Saturday, 19 September 2009

A manifesto

I suspect that some, perhaps a preponderance, of my readers are not of my political persuasion. So you might well disagree with the following. But with an election less than a year away, I wanted to write down the core of the manifesto I would propose if I had a big say in a political party. I don't, thankfully, and this is nothing like the platform any of the parties will contest the election on. But I still think the exercise is interesting.

The rules I set were to write down no more than two sentences in ten different areas. In no particular order:
  • Education. Abolish the charitable status of private schools, and fold academies back into the ordinary state school system. Abolish student grants and increase university funding, including research funding, very substantially.
  • Transport. Abolish road tax, increase petrol duties significantly, and eliminate the special treatment of airlines, including VAT on airline fuel. Invest substantially in carbon efficient transportation infrastructure including trains, buses and cycle networks.
  • Taxation. Simplify the personal and corporate tax system, impose draconian penalties on any form of avoidance, and remove the non-dom status completely. Eliminate UK-linked tax havens such as Cayman, Jersey and Bermuda by forcing them either to join the UK tax code or removing their protection.
  • Energy. It is too late for fission, so invest heavily in renewables and in energy saving. Push hard for fusion because if we can crack that one, energy becomes a non-issue.
  • Defence. Cancel the expensive toys like the Trident replacement. Provide the ordinary soldier with the resources they need, like body armour and IED-proof vehicles.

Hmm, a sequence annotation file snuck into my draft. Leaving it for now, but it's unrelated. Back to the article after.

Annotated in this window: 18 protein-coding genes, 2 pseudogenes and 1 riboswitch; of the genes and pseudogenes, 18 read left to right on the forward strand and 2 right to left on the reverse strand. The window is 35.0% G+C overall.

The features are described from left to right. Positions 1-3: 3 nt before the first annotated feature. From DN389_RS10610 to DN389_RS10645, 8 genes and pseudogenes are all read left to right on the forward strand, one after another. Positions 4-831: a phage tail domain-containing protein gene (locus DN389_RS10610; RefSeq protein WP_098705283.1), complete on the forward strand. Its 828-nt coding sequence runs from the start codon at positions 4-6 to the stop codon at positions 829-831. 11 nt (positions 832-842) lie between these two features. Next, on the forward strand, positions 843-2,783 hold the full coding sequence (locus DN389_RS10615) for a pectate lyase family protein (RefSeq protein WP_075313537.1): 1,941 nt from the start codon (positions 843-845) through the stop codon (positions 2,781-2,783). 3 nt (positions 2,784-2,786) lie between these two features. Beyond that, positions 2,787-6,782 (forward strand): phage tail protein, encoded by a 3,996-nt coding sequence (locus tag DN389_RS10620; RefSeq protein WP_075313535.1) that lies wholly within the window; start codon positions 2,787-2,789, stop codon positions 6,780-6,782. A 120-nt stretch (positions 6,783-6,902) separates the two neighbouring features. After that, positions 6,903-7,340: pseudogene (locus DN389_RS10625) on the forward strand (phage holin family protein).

• Foreign Affairs. Engage more positively with the EU. Revive Robin Cook's ethical foreign policy.
  • Constitutional Reform. Introduce proportional representation and a fully elected House of Lords. Disestablish the Church of England and secularise the state, recognising the rights of believers and non-believers equally.
  • Finance. Break up the majority state owned megabanks, Lloyds and RBS. Make capital requirement proportional to size to encourage a diverse system of banks that are not too big to fail.
  • Liberty. Cancel the id cards project and other big database projects. Enact legislation to protect our historic liberties and roll back both state and private surveillance and data gathering.
  • Industrial Policy. Develop a comprehensive policy across education, development aid and innovation support to encourage manufacturing and export-based industries, especially outside the South East. Reduce financial and other services as a percentage of the total economy.

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2 Comments:

Blogger Cognitive Overload said...

So where do you stand on the link between religion and education?

11:16 pm  
Blogger David Murphy said...

A secular state means just that: there should be no state run religious schools, although of course ethics education is necessary. If the churches want schools, then they are more than welcome to have them, but they shouldn't get any grants to support them, they shouldn't have charitable status, and they should have to prove that their admissions policy is fair, including a lack of religious discrimination, just like everyone else.

4:36 pm  

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